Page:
Over the weekend I saw the Theory of Everything and really enjoyed it. I also noticed that kept paying attention to things that my friends who have seen it may have overlooked. At one point, Stephen Hawking is eating dinner a few months after finding out he had ALS and I saw that he was using a spoon that was bent to accommodate his adjusted grip, the improvised ramps were another thing that were kind of in the background, but jumped out at me.
The movie, overall, did a good job with showing that a person with a disability is just like anyone else: they fall in and out of love, have children, have jobs and can be just as independent as anyone else with the proper supports. It also highlighted how being the only caregiver for someone with a progressive disability can weigh on a person. Having a wife/husband/friend who can provide supports is great, but respite is important for the attendants as well.
Attitudinal barriers are something that were touched upon as well. Midway through the movie the Hawkings have moved a bed downstairs on the main floor as he can no longer climb the stairs, shortly after they have their third child and it was assumed by the family members that it couldn’t possibly be child of Stephen Hawking and that the wife and cheated. People with disabilities are often not seen as sexual beings, just because someone uses a wheelchair or has a motor related disability doesn’t mean they can’t/don’t have sex (the functioning of “down there” was less subtly stated earlier in the movie).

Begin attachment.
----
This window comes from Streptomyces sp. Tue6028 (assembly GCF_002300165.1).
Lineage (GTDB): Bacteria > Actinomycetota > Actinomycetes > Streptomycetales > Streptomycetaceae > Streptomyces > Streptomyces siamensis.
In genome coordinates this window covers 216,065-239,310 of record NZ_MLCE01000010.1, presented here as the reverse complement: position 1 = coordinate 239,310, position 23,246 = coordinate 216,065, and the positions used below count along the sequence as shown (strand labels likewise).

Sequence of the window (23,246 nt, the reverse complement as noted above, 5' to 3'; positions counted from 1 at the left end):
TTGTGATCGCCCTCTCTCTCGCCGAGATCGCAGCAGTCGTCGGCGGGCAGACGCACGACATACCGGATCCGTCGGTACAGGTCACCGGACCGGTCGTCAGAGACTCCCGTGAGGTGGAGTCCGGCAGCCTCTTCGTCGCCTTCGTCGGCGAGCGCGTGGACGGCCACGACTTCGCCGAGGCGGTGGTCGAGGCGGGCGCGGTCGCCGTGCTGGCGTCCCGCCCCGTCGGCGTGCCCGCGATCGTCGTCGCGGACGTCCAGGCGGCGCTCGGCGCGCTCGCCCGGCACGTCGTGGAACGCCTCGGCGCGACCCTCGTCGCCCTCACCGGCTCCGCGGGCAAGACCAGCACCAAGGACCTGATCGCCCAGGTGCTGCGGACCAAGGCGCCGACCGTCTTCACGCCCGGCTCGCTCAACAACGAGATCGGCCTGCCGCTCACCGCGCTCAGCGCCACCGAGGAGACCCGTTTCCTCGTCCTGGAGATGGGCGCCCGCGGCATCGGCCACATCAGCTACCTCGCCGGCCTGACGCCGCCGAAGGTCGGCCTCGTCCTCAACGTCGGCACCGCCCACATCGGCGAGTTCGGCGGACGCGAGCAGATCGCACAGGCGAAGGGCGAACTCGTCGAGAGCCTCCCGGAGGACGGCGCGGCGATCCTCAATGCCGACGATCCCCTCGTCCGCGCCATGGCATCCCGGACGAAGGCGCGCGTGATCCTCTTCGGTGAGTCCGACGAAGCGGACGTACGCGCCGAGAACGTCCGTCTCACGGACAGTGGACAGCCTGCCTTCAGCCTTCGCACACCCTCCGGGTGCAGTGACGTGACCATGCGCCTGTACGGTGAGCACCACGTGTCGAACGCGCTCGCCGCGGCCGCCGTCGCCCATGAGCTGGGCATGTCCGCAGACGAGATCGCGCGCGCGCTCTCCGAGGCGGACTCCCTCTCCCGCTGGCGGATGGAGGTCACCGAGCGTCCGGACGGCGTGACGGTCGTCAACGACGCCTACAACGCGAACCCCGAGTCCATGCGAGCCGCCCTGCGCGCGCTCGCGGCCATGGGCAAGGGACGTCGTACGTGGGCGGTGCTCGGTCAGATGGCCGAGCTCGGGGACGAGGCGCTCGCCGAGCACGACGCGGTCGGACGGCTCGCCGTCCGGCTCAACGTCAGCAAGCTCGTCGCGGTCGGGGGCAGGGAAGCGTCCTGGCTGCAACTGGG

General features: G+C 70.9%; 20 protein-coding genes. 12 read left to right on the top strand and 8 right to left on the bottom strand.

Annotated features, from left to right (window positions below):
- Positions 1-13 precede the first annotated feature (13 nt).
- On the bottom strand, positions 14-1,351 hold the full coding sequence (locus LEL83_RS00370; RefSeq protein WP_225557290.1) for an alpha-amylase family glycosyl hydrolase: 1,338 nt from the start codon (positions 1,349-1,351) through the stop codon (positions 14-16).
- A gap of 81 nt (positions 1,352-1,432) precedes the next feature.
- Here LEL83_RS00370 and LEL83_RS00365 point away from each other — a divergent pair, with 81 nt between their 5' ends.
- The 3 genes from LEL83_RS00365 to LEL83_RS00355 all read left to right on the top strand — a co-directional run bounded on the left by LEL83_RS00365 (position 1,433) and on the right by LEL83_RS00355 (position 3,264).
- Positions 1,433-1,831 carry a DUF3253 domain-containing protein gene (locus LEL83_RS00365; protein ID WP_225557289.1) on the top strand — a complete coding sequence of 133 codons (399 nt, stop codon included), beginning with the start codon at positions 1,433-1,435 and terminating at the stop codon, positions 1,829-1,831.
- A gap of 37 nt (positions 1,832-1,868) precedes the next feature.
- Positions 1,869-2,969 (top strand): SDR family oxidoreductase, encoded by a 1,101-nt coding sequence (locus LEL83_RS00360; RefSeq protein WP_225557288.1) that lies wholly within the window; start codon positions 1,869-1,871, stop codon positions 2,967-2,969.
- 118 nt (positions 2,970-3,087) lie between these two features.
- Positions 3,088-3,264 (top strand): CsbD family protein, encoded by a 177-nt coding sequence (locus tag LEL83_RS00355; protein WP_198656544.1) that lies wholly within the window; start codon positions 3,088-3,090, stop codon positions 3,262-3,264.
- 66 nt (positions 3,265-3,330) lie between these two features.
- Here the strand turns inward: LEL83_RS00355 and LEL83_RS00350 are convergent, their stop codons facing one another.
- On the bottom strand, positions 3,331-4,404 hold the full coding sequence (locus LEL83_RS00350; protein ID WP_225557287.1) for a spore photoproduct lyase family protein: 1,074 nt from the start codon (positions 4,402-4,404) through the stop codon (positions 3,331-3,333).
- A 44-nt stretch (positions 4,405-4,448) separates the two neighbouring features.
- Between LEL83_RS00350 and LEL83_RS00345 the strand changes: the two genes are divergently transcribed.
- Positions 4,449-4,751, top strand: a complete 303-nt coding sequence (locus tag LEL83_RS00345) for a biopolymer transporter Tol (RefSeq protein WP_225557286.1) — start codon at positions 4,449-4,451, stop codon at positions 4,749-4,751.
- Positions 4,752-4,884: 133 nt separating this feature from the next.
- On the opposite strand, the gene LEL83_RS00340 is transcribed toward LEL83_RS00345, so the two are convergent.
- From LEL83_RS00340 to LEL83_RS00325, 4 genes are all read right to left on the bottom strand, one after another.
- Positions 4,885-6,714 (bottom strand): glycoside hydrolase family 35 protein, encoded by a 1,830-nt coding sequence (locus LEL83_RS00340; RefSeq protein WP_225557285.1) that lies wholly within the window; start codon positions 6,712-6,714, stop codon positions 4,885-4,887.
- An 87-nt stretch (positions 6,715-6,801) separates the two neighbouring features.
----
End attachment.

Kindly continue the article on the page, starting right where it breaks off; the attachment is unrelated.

I didn’t feel as if the movie tried to evoke a sense of pity or even the “super crip” tropes that are so common in Hollywood. Instead, this was just a well done biographical movie that highlighted a great physicist and the obstacles he faced acquiring a disability starting in the 60’s when access wasn’t the best and the assistive technologies we have today were in their infancy.
What did you think?